Teaching menstrual care skills to intellectually disabled female students

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Abstract

Aims and objectives.

The aim of this study was to teach pad replacement skills to intellectually disabled adolescent female students during their menstruation periods by demonstrating on a dummy.

Background.

It may be difficult to make intellectually disabled adolescents achieve self-care during menstruation. In addition, there are difficulties experienced in explaining menstruation, such as physical changes and the practice of cleaning during this period.

Design.

The study used a ‘One group pretest and post-test model’.

Method.

The study was performed in a special educational institution. The population consisted of 77 female students in the high school section. Calculation of a sample size was not attempted, and 54 students with no attendance issues agreed to take part in the study and were included.

Results.

In this work, we found that pad replacement training significantly changed the scores of mentally disabled adolescents before and after training. Our training yielded positive results, and the population improved their skills at all stages of skill building.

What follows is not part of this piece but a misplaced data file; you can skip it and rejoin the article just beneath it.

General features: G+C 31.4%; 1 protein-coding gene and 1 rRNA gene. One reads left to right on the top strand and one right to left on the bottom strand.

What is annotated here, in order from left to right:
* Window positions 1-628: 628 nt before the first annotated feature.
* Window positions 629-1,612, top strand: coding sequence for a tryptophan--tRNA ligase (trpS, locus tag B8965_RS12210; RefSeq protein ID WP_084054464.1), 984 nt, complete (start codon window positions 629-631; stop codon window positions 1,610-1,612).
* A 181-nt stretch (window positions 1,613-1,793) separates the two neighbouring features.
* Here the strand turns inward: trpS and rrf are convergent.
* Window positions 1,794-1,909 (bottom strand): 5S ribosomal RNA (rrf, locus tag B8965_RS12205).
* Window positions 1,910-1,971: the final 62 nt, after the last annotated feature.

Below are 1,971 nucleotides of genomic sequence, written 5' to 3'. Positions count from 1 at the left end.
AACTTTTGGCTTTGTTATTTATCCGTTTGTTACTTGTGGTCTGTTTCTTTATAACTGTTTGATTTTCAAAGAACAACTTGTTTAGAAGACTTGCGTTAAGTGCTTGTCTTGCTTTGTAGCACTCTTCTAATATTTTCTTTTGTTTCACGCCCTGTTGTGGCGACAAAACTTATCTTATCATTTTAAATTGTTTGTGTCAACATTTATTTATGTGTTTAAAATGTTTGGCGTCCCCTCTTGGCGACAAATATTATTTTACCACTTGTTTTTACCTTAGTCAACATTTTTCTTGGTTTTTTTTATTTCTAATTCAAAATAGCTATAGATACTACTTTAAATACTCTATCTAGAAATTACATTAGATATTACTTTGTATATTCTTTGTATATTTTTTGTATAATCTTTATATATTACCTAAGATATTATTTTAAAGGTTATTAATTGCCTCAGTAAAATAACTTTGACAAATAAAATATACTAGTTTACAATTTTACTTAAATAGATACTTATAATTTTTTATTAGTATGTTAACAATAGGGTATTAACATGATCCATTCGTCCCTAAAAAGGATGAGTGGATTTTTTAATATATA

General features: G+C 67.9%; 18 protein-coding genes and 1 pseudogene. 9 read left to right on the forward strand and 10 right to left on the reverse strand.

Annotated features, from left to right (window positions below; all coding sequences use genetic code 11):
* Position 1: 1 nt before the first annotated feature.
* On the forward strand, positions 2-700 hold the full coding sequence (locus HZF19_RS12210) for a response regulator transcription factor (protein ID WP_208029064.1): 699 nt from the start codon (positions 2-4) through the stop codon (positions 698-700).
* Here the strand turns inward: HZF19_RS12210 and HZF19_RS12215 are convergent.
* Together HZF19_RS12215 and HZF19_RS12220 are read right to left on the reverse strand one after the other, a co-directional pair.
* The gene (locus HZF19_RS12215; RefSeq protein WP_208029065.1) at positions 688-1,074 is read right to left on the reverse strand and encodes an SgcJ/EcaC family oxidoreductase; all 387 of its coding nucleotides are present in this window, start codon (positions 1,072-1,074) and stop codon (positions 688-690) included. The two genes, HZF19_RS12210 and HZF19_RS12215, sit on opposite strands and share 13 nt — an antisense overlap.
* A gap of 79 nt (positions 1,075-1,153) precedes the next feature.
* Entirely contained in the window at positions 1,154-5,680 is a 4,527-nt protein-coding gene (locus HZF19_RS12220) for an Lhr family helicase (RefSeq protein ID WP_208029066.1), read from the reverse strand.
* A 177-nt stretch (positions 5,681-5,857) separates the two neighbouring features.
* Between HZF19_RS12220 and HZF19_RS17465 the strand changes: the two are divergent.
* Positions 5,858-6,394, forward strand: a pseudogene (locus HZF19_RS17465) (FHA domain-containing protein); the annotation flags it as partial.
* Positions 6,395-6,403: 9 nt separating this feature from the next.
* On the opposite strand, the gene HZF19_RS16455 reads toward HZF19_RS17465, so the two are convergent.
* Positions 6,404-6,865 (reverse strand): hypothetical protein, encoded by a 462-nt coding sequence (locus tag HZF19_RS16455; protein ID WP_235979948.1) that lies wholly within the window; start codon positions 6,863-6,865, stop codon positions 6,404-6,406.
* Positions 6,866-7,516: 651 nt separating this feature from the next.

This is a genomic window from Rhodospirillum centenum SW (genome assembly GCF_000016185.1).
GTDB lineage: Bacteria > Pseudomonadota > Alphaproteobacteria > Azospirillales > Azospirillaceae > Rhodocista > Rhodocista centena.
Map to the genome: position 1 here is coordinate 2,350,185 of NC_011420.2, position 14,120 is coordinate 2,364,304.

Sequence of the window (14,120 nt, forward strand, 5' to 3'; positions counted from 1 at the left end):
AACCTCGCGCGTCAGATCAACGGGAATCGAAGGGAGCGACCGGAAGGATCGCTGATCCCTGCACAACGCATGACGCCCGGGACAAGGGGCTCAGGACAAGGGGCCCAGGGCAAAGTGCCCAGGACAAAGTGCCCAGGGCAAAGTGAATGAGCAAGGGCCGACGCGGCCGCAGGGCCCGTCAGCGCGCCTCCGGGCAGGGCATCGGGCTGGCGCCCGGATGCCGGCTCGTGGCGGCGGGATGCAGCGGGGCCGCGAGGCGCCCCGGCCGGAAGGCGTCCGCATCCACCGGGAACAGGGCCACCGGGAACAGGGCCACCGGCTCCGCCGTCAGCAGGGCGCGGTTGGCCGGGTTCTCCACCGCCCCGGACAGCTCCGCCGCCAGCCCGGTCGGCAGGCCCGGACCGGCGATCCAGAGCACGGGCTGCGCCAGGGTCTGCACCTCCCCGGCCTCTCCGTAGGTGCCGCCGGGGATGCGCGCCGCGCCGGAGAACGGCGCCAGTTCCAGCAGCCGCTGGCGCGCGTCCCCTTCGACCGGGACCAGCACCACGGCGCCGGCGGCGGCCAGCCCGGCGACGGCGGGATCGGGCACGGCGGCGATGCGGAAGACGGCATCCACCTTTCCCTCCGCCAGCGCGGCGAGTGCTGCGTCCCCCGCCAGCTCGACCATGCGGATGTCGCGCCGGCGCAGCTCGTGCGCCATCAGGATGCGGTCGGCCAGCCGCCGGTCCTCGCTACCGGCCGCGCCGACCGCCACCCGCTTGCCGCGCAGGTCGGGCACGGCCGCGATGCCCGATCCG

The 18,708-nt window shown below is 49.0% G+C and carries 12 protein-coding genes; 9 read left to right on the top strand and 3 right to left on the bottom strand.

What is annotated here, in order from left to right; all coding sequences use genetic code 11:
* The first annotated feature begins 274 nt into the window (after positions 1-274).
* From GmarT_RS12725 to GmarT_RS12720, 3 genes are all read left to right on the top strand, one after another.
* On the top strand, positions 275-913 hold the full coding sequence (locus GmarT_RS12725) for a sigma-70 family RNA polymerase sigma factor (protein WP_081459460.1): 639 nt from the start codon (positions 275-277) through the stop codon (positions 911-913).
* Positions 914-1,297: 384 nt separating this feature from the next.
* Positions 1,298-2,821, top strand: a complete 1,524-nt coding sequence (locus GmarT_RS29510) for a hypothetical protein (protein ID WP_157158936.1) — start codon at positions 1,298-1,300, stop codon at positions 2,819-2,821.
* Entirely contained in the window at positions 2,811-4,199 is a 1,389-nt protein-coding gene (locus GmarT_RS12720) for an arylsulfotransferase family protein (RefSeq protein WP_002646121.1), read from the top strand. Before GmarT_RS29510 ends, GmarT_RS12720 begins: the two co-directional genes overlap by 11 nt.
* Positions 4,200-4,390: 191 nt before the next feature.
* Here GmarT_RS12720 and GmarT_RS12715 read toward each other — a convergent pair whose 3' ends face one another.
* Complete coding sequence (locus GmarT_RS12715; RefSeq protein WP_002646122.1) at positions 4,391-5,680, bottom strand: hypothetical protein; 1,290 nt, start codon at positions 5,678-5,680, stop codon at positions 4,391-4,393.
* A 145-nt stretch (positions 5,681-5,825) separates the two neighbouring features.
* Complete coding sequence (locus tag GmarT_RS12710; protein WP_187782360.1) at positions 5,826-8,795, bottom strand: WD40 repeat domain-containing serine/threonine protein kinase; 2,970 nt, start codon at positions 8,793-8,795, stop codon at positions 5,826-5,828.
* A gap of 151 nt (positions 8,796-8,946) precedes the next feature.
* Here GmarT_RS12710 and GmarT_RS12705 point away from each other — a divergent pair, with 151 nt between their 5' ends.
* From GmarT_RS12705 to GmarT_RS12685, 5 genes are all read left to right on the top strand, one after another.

Conclusion.

Training adolescents with mental disabilities helped them gain hygiene habits. Performance of these trainings occurs at the beginning of menstrual hygiene education.

Relevance to clinical practice.

To achieve improved success in life, it is important that adolescents assume the responsibility of self-care and manage sustained care activity on their own.

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